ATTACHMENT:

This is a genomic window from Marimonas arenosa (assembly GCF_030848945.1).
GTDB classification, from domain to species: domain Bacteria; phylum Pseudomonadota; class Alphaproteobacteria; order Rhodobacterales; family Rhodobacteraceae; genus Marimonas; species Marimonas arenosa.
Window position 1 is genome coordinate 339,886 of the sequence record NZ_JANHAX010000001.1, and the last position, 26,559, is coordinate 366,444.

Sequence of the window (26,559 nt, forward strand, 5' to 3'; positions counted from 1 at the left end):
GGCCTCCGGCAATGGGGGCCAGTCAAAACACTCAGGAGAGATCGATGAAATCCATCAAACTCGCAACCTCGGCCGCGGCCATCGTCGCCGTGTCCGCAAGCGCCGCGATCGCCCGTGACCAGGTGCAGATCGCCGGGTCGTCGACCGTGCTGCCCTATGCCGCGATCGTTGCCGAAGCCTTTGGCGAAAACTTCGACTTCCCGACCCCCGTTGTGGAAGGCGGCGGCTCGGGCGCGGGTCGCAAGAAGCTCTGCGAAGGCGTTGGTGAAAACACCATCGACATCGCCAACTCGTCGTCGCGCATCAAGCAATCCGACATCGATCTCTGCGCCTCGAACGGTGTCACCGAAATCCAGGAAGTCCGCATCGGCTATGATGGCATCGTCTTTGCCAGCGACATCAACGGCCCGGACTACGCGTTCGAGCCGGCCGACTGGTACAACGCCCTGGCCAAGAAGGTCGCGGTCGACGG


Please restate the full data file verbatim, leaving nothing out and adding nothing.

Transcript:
This is a genomic window from Marimonas arenosa (assembly GCF_030848945.1).
GTDB classification, from domain to species: domain Bacteria; phylum Pseudomonadota; class Alphaproteobacteria; order Rhodobacterales; family Rhodobacteraceae; genus Marimonas; species Marimonas arenosa.
Window position 1 is genome coordinate 339,886 of the sequence record NZ_JANHAX010000001.1, and the last position, 26,559, is coordinate 366,444.

Sequence of the window (26,559 nt, forward strand, 5' to 3'; positions counted from 1 at the left end):
GGCCTCCGGCAATGGGGGCCAGTCAAAACACTCAGGAGAGATCGATGAAATCCATCAAACTCGCAACCTCGGCCGCGGCCATCGTCGCCGTGTCCGCAAGCGCCGCGATCGCCCGTGACCAGGTGCAGATCGCCGGGTCGTCGACCGTGCTGCCCTATGCCGCGATCGTTGCCGAAGCCTTTGGCGAAAACTTCGACTTCCCGACCCCCGTTGTGGAAGGCGGCGGCTCGGGCGCGGGTCGCAAGAAGCTCTGCGAAGGCGTTGGTGAAAACACCATCGACATCGCCAACTCGTCGTCGCGCATCAAGCAATCCGACATCGATCTCTGCGCCTCGAACGGTGTCACCGAAATCCAGGAAGTCCGCATCGGCTATGATGGCATCGTCTTTGCCAGCGACATCAACGGCCCGGACTACGCGTTCGAGCCGGCCGACTGGTACAACGCCCTGGCCAAGAAGGTCGCGGTCGACGG